Answer: I was a kid who never liked to follow the rules. Other people make rules for you to make life easier for them not for you. For example, when you ask someone how to get into graduate school, make a movie, write a book, or run for political office, they will give you a recipe with a set of incremental steps that gets you closer to the goal. However, many people who have successfully reached those goals have followed a completely different path. If you really want to accomplish something, there is usually a creative way to get there even if the traditional path is blocked.
Question: What’s the biggest thing that you “knew” at twenty that turned out to be wrong?
Answer: When I was twenty I beat myself up whenever I made a mistake. I thought that I had to do things correctly the first time and spent a lot of time agonizing about what I should have done. In fact, if you aren’t making mistakes, then you aren’t taking enough risks. I was comfortable taking risks, but wasn’t comfortable with the inevitable failures along the way. Now I realize that mistakes are part of the learning process. Now when I make a mistake, I add it to my “failure resume” and figure out what I should do differently the next time.
Question: What’s the best analogy that describes a career?
Answer: I like the analogy that Carol Bartz, CEO of Yahoo!, used when she spoke at Stanford a few years ago. She said that you should look at the progress of your career as moving around and up a three dimensional pyramid as opposed to up a two dimensional ladder. Lateral moves along the side of the pyramid allow you to build a base of experience. It may not look as though you are moving up quickly, but you are gaining a foundation of skills, experience, and contacts that will prove extremely valuable later.
Question: When should a company give up on a product or service?
Answer: This is always a hard question. We all know that in order to be successful you have to put in an enormous effort, and many people work for years before their ventures look like overnight successes. Even when others suggest that it is time to cut your loses, you know that with more time you will be able to make it work. However, this can only happen when you are completely committed. If you have lost your passion, it is time to quit. Without a strong drive to succeed, there is no way you will have the energy to ultimately reach escape velocity.
Question: What is the key to leading people?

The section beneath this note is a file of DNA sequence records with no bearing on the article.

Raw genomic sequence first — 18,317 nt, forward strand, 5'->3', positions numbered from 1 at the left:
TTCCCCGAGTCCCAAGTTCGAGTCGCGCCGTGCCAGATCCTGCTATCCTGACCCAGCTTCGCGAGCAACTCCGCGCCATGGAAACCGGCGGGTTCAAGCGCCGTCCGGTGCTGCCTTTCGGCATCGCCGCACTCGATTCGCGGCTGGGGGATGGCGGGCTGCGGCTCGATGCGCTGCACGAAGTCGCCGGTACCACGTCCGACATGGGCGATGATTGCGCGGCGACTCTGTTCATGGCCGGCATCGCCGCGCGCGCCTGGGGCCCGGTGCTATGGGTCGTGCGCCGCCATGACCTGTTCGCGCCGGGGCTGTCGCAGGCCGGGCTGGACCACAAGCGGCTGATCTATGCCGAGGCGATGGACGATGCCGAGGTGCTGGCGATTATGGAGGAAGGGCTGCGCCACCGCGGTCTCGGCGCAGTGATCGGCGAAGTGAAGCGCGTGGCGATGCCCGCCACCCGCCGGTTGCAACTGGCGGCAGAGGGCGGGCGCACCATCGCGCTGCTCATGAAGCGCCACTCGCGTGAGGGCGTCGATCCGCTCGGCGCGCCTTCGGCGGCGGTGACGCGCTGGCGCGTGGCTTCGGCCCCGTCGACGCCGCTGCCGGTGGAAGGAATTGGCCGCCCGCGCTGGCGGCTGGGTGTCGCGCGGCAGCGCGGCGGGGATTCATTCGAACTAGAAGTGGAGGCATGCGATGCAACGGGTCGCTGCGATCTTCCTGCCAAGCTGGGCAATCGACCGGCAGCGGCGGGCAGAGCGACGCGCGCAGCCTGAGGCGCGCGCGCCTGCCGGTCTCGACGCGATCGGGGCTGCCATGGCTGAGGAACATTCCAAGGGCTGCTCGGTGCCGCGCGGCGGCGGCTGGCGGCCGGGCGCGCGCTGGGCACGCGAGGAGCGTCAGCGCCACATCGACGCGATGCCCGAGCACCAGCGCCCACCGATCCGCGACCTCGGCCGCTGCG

Answer: From my experience, one key to leading others is to “paint the target around the arrow.” That is surround yourself with really sharp people—arrows—and make sure that they are doing what they do best. If you empower really talented people to do what they do best, then astonishing things happen. Everyone feels that they are doing the easy job and truly appreciate what everyone else is contributing. Also, figure out what motivates each individual on your team. With that knowledge you can put incentives in place that encourage each person to deliver their best.
Question: What’s the best way to fix mistakes?
Answer: It is important to correct mistakes quickly. The longer they linger, the bigger they get. As mentioned above, I tend to take lots of risks, and therefore have had lots of opportunities to correct my errors. I find the best approach is to acknowledge the error and move on. If possible, find a way to quickly demonstrate that you have learned from the experience.
Question: What is the secret to successful negotiation?
Answer: Make sure that you understand the other person’s point of view. If you make assumptions, you will very likely be wrong. When I bought a car for my son. I assumed that the salesperson wanted us to pay the highest price. That wasn’t the case! After asking a bunch of questions, I learned that his commission wasn’t based on the price of the car—it was based on the scores he got on the customer evaluation form we filled out afterward. Of course, I was happy to give him a great score in return for a great price. This is how win-win negotiations come about.
Question: How does one balance work and “life”?
Answer: You copied a quote from my book into one of your recent blogs. That quote, attributed to the Chinese philosopher Lao-Tzu, is very powerful.?“The master of the art of living makes little distinction between his work and his play, his labor and his leisure, his mind and his body, his education and his recreation, his love and his religion. He simply pursues his vision of excellence in whatever he does, leaving others to decide whether he is working or playing. To him, he is always doing both.”??This is what we should all aspire to—having work that enriches our lives and lives that enrich our work. On the path to this perfect balance, it is best to pick three things that are most important to you and focus on them. This list will change as your priorities change and is a reminder that you can do it all—just not at the same time.